Sources claimed the ‘Reman’ Alliance led by Labour were “furious”.
But one Commons clerk last night downplayed the significance of the move. The clerk – Graeme Cowie – said he wasn’t “sure what this amendment does”.
And he added: “It attaches a purpose for the desired extension, but it doesn’t actually compel a Government to actually introduce a bill.”
Theresa May’s Withdrawal Agreement was voted down three times. Mr Kinnock wanted a new deal based on cross-party talks with Labour – which had paved the way for a closer customs union with the EU – to be at the centre of the new deal.
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BORIS Johnson last night revealed his plan to break the Brexit deadlock — agreeing an all-Ireland market for livestock and agriculture.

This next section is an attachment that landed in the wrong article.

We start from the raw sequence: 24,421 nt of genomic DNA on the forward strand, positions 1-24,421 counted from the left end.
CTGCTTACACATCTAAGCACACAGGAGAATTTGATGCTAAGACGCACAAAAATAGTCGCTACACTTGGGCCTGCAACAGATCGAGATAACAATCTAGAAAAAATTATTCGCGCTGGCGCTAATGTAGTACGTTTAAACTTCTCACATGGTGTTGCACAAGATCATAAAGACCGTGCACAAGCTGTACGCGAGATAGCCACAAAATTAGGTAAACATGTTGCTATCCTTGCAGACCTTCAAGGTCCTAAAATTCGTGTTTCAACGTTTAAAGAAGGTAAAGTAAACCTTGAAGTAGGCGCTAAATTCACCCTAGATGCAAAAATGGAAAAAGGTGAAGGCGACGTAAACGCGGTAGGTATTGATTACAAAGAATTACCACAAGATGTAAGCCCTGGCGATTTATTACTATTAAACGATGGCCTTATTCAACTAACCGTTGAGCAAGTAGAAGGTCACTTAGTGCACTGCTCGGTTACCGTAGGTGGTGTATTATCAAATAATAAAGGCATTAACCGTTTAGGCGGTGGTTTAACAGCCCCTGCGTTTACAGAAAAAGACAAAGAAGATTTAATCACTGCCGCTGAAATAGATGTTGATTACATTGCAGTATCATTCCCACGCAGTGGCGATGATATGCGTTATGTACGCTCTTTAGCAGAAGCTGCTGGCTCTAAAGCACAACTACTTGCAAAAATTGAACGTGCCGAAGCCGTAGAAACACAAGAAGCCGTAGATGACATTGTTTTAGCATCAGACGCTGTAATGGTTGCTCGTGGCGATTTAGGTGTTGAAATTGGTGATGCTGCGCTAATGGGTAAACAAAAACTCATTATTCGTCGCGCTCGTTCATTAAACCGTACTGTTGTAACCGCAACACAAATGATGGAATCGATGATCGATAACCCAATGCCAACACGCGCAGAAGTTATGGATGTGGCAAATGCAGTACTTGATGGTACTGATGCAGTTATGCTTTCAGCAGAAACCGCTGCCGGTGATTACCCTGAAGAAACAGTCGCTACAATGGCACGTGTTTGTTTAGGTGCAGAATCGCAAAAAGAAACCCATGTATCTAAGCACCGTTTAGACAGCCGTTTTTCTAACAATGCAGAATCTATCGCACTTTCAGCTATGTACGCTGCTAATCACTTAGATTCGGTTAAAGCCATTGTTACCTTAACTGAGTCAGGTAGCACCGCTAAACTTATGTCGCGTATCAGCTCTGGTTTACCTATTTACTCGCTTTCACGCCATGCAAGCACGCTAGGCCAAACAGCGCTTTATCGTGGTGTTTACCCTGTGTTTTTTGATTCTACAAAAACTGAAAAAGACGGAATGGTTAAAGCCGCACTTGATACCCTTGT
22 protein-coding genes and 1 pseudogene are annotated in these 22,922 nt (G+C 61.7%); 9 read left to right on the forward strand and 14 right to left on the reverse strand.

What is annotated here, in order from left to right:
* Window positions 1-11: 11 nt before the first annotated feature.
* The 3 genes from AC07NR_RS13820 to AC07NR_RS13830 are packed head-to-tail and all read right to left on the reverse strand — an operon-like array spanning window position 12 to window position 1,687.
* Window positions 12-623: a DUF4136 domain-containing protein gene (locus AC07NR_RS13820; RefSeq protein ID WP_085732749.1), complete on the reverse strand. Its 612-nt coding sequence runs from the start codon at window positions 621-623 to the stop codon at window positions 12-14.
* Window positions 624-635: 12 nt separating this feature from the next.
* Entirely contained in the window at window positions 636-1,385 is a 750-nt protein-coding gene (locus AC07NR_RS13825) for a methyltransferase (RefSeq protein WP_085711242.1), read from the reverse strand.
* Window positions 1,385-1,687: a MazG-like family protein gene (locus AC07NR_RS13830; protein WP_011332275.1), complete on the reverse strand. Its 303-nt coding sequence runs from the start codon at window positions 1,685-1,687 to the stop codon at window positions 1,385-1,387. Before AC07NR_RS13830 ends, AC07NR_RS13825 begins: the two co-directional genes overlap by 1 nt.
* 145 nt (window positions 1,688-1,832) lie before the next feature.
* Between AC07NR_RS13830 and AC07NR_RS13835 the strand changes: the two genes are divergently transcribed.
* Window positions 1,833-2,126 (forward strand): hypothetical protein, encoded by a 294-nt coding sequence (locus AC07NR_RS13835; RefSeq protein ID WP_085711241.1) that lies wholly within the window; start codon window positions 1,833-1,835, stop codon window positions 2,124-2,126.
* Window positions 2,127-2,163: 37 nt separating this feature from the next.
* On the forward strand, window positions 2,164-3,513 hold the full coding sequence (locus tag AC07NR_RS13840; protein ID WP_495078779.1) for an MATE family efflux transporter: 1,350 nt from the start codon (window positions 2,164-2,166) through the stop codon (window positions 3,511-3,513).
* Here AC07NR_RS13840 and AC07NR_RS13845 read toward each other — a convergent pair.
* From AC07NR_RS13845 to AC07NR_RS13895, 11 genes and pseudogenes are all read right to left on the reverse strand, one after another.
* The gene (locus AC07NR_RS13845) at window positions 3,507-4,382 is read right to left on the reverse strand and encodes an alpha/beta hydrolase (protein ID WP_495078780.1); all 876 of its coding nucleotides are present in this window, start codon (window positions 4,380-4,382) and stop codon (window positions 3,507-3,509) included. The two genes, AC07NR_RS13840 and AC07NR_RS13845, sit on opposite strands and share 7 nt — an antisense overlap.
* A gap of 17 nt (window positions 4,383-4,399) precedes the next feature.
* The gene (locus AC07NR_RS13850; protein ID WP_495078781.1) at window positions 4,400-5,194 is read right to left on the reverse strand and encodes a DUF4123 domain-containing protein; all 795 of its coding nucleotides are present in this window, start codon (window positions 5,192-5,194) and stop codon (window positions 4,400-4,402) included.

During a bitter Commons debate, the PM said he was ready to propose an alternative to the backstop.
Under the plan, Northern Ireland would match Irish and EU rules in certain sectors after Brexit to avoid the need for a hard border. The idea emerged ahead of talks with Irish PM Leo Varadkar, left, next week.
It mimics a compromise European capitals were brainstorming — where the North would mirror Brussels on animal and plant health.
It threatens to enrage Ulster Unionists by, in effect, putting a border down the Irish Sea between the Britain and Northern Ireland. But senior DUP sources hinted they could back it, as long as Belfast’s Stormont Assembly has a veto on which future EU rules Northern Ireland accepts.
The PM has repeatedly told the EU there is no chance of a deal unless the backstop — which is bitterly opposed by Brexiteers — is killed off.
The backstop is designed to avoid a hard border on Ireland by tying the UK to EU customs rules unless a new trade agreement is signed.